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ACTFL ED Appointed to AAAS Commission to Conduct National Study on Language Learning

FOR IMMEDIATE RELEASE
CONTACT: Marty Abbott
(703) 894-2900

Alexandria, VA—The American Council on the Teaching of Foreign Languages (ACTFL), represented by its Executive Director, Marty Abbott, will participate in the newly formed American Academy of Arts and Sciences (AAAS) Commission on Language Learning, a national effort to examine the current state of U.S. language education, to project what the nation’s education needs will be in the future, and to offer recommendations for ways to meet those needs.

The Commission will work with scholarly and professional organizations around the country to gather available research about the benefits of language instruction at every educational level, from pre-school through lifelong learning, and will help to initiate a nationwide conversation about languages and international education. It will study all the ways in which Americans receive language education, from classes in traditional academic settings to government programs to workplace enrichment, in order to identify best practices and opportunities for improvement. The last major, national report on language learning was Strength Through Wisdom: A Critique of U.S. Capability, published in 1979 by the President’s Commission on Foreign Languages and International Studies.

“Language learning should be among our highest educational priorities in the 21st century,” AAAS President Jonathan Fanton said. “By reviewing existing practices and proposing new ideas, the Academy’s Commission will advance the conversation about language education, focusing on a body of knowledge and a set of skills that will become more critical as communication between and among cultures increases.”

Two years ago, ACTFL developed a strategic plan for action on federal and state priorities. One of ACTFL’s top federal priorities was securing a congressional request for data demonstrating the connection between language learning and economic competitiveness.

Working with its partners on Capitol Hill and at JNCL-NCLIS, ACTFL helped to secure a bipartisan, bicameral request from Senator Brian Schatz (D-HI), Senator Mark Kirk (R-IL), Senator Tammy Baldwin (D-WI), Senator Orrin Hatch (R-UT), Rep. David Price (D-NC), Rep. Don Young (R-AK), Rep. Leonard Lance (R-NJ) and former Rep. Rush Holt (D-NJ), to the American Academy of Arts and Sciences (AAAS) for a study examining this connection.

According to ACTFL President, Jacque Van Houten, “Much like how the report “Rising Above the Gathering Storm” report created the political will for the America COMPETES Act, ACTFL believes the results of the AAAS study will help lawmakers understand language learning in an economic context and lead them to take transformative legislative action to expand support for language learning. We look forward to working with the American Academy of Arts and Sciences over the course of their study.”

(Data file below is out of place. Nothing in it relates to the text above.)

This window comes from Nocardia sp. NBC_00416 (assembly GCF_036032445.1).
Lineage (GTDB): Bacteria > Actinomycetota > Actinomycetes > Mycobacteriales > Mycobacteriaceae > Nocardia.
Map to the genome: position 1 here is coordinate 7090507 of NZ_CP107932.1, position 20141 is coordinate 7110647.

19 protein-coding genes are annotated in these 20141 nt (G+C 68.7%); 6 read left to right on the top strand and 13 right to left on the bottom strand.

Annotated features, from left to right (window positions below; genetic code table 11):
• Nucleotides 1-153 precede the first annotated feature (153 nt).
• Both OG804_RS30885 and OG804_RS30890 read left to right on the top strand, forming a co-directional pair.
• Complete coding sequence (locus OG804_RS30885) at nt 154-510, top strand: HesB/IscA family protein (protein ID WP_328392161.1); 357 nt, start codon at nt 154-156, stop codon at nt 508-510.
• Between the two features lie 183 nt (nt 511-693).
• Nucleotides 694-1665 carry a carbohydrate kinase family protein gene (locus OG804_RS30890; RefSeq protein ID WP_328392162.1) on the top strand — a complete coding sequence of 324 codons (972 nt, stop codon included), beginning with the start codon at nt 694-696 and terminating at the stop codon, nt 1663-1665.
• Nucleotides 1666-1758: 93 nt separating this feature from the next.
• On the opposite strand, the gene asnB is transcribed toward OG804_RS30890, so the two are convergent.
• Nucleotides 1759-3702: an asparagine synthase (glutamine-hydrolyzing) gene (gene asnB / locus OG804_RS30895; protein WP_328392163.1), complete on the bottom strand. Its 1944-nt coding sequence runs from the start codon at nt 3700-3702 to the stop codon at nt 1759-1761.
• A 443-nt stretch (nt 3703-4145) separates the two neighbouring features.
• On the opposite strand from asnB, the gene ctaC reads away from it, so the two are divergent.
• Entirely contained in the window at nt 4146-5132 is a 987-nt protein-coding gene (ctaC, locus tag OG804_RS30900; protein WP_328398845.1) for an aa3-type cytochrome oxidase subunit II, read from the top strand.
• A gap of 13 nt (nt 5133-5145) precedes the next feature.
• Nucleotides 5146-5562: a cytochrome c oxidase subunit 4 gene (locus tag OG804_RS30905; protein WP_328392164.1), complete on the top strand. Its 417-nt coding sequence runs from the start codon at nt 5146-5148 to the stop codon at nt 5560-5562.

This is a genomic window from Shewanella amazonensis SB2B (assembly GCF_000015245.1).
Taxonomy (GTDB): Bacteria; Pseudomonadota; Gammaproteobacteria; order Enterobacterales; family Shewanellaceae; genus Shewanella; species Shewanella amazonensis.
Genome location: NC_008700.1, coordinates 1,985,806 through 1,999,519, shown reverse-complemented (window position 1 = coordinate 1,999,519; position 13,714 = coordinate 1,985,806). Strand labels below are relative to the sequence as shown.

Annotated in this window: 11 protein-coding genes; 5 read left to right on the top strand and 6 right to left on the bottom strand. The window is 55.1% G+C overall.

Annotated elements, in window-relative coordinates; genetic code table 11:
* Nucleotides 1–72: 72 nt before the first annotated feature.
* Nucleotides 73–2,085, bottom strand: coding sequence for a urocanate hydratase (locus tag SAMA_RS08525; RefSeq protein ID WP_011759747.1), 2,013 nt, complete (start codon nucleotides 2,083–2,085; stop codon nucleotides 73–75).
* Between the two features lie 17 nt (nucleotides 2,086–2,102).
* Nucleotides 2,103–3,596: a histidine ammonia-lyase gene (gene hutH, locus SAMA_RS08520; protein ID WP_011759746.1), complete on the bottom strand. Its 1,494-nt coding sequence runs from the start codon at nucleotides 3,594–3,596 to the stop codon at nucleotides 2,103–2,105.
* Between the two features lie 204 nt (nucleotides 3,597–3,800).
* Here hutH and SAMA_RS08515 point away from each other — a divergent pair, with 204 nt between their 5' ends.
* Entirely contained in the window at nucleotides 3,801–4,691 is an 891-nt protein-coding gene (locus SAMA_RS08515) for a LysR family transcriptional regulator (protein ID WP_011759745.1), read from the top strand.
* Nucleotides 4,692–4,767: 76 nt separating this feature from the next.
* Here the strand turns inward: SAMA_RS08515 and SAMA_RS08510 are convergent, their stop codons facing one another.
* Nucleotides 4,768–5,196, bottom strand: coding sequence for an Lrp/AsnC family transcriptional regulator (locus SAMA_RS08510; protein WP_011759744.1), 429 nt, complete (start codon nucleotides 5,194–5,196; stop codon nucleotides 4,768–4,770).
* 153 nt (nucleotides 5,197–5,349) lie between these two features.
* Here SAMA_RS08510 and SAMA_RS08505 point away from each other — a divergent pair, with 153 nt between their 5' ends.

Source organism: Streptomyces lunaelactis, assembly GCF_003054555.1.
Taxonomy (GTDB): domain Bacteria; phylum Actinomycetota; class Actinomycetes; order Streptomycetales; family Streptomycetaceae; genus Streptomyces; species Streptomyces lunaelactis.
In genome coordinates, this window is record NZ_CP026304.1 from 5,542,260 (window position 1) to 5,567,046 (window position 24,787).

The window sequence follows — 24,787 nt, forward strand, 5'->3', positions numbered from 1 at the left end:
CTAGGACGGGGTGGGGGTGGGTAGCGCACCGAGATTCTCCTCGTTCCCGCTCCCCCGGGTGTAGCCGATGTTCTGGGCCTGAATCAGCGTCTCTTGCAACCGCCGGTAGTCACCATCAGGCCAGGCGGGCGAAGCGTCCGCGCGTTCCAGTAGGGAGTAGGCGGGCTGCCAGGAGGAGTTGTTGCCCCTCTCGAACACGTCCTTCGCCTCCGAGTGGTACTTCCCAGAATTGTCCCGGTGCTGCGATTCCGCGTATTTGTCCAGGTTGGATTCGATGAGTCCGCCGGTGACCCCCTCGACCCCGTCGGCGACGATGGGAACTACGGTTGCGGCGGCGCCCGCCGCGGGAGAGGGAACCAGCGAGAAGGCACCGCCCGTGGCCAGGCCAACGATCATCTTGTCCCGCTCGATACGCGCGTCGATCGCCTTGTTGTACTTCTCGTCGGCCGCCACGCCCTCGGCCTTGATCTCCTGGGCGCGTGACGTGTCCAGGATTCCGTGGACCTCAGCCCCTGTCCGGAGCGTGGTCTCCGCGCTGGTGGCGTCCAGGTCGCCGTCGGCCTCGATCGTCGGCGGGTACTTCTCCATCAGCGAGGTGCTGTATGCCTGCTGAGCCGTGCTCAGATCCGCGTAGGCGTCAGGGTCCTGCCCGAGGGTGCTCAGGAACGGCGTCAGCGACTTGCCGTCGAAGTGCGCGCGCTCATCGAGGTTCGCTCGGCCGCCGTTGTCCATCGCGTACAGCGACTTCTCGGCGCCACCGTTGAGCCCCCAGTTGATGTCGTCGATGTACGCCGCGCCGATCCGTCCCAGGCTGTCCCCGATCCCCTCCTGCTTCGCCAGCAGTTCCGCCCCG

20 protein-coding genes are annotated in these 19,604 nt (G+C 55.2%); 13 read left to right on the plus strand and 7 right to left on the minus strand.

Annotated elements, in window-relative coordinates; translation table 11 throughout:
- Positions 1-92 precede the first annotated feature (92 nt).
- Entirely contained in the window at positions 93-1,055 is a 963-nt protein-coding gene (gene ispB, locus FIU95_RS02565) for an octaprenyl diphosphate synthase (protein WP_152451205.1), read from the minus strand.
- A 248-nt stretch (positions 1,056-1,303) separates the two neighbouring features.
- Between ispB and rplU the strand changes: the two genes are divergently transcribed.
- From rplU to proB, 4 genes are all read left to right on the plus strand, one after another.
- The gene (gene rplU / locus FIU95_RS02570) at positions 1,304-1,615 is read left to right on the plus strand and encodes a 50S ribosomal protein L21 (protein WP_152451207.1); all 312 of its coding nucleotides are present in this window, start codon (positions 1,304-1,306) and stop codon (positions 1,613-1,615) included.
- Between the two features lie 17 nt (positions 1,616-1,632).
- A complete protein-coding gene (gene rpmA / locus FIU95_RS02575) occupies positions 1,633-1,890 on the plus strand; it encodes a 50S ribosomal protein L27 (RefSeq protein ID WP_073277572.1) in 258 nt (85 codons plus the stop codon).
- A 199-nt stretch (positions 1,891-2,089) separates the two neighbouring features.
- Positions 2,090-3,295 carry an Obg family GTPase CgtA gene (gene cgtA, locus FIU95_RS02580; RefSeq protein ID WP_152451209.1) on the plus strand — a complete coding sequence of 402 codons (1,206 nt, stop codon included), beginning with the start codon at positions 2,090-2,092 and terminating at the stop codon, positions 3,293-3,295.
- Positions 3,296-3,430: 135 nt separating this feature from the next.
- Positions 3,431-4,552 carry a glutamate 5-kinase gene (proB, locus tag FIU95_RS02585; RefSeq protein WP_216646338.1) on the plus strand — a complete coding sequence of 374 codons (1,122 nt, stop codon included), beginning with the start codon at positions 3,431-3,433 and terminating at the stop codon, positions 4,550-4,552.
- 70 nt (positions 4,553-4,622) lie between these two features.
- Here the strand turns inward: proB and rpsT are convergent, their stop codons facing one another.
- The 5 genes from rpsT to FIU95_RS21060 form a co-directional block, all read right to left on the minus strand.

ACTFL will also work with AAAS to coordinate the release of the report with the launch of a public awareness campaign, Lead with Languages, to mark the start of a sustained movement to make languages a national priority and to create a new generation of Americans competent in other languages and cultures.

About ACTFL:
The American Council on the Teaching of Foreign Languages (ACTFL) is the national association for language education professionals from all levels of instruction and representing all languages. With more than 12,500 active members, ACTFL provides innovative professional development opportunities, acclaimed training and certification programs, and widely cited books, publications, scholarly journals, research studies and language education resources, including Foreign Language Annals and The Language Educator magazine. As part of its mission and vision, the organization provides guidance to the profession and to the general public regarding issues, policies, and best practices related to the teaching and learning of languages and cultures. ACTFL is a leading national voice among language educators and administrators and is guided by a responsibility to set standards and expectations that will result in high quality language programs.

About AAAS:
Founded in 1780, the American Academy of Arts and Sciences is one of the country’s oldest learned societies and independent policy research centers, convening leaders from the academic, business, and government sectors to respond to the challenges facing the nation and the world. In its work, the Academy focuses on higher education, the humanities, and the arts; science and technology policy; global security and energy; and American institutions and the public good. Current Academy research has resulted in reports like The Heart of the Matter—cited by the members of Congress in requesting that the Academy undertake this new study of language learning—and Restoring the Foundation: The Vital Role of Research in Preserving the American Dream. The Academy’s work is advanced by its 4,600 elected members, who are leaders in the academic disciplines, the arts, business, and public affairs from around the world.

Date: 
Thursday, July 30, 2015